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Posted: Aug 23, 2016
Nanofur for oil spill cleanup
(Nanowerk News) Some water ferns can absorb large volumes of oil within a short time, because their leaves are strongly water-repellent and, at the same time, highly oil-absorbing. Researchers of Karlsruhe Institute of Technology, together with colleagues of Bonn University, have found that the oil-binding capacity of the water plant results from the hairy microstructure of its leaves (Bioinspiration & Biomimetics, "Microstructures of superhydrophobic plant leaves – inspiration for efficient oil spill cleanup materials"). It is now used as a model to further develop the new Nanofur material for the environmentally friendly cleanup of oil spills.
Eggbeater-shaped, wax-coated hairs make the leaves of the salvinia molesta aquatic fern highly water-repellent. (Image: W. Barthlott/Nees Institute)
Damaged pipelines, oil tanker disasters, and accidents on oil drilling and production platforms may result in pollutions of water with crude or mineral oil. Conventional methods to clean up the oil spill are associated with specific drawbacks. Oil combustion or the use of chemical substances to accelerate oil decomposition cause secondary environmental pollution. Many natural materials to take up the oil, such as sawdust or plant fibers, are hardly effective, because they also absorb large amounts of water. On their search for an environmentally friendly alternative to clean up oil spills, the researchers compared various species of aquatic ferns.
“We already knew that the leaves of these plants repel water, but for the first time now, we have studied their capacity to absorb oil,” Claudia Zeiger says. She conducted the project at KIT’s Institute of Microstructure Technology.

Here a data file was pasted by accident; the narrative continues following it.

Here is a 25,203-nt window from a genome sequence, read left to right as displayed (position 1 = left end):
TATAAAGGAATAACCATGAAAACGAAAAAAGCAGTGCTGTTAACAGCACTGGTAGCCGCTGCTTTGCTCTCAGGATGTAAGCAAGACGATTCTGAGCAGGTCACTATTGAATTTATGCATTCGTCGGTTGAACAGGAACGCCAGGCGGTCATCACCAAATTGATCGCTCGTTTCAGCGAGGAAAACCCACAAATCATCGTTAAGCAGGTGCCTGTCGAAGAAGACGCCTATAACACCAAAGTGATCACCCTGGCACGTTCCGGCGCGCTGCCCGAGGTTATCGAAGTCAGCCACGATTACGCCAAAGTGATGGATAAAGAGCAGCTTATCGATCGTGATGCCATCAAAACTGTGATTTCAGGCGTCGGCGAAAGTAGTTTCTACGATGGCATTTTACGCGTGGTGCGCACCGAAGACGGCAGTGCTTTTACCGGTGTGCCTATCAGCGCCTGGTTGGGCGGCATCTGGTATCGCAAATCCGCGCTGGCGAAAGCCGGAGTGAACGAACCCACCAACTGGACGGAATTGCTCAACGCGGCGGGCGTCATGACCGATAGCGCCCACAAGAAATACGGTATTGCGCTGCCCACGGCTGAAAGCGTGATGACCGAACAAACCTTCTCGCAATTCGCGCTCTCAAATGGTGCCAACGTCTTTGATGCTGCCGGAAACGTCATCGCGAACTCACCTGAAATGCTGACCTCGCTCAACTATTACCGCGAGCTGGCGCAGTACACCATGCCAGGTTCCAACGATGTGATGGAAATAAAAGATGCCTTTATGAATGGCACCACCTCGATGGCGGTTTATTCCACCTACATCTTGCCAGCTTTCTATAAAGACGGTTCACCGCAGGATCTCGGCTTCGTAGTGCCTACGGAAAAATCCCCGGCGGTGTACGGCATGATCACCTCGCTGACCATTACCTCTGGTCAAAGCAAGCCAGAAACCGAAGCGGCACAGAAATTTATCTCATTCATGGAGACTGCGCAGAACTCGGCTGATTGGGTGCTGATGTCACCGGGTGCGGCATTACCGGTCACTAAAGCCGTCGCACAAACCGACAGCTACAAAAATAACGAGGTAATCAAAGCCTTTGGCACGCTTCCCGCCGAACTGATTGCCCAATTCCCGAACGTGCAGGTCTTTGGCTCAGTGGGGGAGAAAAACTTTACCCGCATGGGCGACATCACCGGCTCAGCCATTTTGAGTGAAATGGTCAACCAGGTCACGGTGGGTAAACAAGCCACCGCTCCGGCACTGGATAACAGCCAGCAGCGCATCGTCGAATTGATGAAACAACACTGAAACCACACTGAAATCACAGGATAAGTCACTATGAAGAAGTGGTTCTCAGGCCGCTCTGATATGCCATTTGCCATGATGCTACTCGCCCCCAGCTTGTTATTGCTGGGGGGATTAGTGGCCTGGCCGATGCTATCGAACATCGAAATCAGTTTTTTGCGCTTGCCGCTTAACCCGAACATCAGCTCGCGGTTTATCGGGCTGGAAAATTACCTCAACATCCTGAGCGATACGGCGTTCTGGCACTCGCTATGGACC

Aquatic ferns originally growing in tropical and subtropical regions can now also be found in parts of Europe. As they reproduce strongly, they are often considered weed. However, they have a considerable potential as low-cost, rapid, and environmentally friendly oil absorbers.
”The plants might be used in lakes to absorb accidental oil spills,” Zeiger says.
After less than 30 seconds, the leaves reach maximum absorption and can be skimmed off together with the absorbed oil. The water plant named salvinia has trichomes on the leaf surface – hairy extensions of 0.3 to 2.5 mm in length. Comparison of different salvinia species revealed that leaves with the longest hairs did not absorb the largest amounts of oil.
“Oil-absorbing capacity is determined by the shape of the hair ends,” Zeiger emphasizes. The largest quantity of oil was absorbed by leaves of the water fern salvinia molesta, whose hair ends are shaped like an eggbeater.
Based on this new knowledge on the relationship between surface structure of leaves and their oil-absorbing capacity, the researchers improved the ‘Nanofur’ material developed at their institute. This plastic nanofur mimics the water-repellent and oil-absorbing effect of salvinia to separate oil and water.
“We study nanostructures and microstructures in nature for potential technical developments,” says Hendrik Hölscher, Head of the Biomimetic Surfaces Group of the Institute of Microstructure Technology of KIT. He points out that different properties of plants made of the same material frequently result from differences of their finest structures.